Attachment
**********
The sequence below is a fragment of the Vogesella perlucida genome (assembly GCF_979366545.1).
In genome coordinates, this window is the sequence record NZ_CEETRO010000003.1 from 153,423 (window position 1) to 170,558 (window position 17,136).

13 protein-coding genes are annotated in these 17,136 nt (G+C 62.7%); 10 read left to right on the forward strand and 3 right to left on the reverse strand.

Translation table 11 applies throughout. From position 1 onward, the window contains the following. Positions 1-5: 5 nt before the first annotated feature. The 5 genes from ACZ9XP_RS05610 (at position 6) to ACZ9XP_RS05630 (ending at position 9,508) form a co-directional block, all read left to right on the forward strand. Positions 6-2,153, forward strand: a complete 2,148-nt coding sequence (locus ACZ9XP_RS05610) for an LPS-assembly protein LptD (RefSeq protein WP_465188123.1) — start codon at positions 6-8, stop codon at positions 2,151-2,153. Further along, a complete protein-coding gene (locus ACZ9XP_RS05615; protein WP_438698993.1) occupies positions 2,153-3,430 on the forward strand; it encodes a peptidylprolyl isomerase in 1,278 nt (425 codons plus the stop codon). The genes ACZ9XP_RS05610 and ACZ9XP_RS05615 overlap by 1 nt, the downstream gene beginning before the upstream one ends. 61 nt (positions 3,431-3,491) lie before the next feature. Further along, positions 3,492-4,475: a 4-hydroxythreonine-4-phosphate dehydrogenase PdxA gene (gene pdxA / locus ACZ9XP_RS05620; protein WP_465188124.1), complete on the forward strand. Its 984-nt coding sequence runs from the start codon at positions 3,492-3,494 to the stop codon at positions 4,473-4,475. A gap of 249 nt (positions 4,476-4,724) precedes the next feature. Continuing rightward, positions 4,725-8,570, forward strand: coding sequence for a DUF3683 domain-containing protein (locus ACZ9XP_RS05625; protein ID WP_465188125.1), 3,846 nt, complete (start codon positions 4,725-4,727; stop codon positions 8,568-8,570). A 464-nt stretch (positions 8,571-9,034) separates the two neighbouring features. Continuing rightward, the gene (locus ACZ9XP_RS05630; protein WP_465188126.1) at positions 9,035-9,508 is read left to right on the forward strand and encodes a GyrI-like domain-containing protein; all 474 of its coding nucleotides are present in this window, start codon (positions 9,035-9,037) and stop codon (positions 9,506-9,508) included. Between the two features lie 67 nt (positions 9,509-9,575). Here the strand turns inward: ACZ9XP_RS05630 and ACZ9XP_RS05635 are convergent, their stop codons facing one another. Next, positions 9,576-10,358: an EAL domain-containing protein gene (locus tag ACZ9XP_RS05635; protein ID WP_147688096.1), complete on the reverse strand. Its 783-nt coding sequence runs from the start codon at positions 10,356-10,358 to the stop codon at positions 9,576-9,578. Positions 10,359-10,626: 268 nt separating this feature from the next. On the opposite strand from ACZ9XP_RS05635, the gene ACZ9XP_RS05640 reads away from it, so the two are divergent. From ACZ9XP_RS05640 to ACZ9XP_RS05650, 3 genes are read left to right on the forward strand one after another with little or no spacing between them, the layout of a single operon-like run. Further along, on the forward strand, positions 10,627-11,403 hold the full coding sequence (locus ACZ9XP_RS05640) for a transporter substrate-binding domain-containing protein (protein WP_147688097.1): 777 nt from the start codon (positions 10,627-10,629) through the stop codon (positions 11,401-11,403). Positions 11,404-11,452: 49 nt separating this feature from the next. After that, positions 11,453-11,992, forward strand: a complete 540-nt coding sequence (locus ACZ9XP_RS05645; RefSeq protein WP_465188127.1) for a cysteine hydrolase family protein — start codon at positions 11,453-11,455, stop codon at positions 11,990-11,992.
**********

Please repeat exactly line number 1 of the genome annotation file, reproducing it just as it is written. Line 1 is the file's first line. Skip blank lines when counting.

The sequence below is a fragment of the Vogesella perlucida genome (assembly GCF_979366545.1).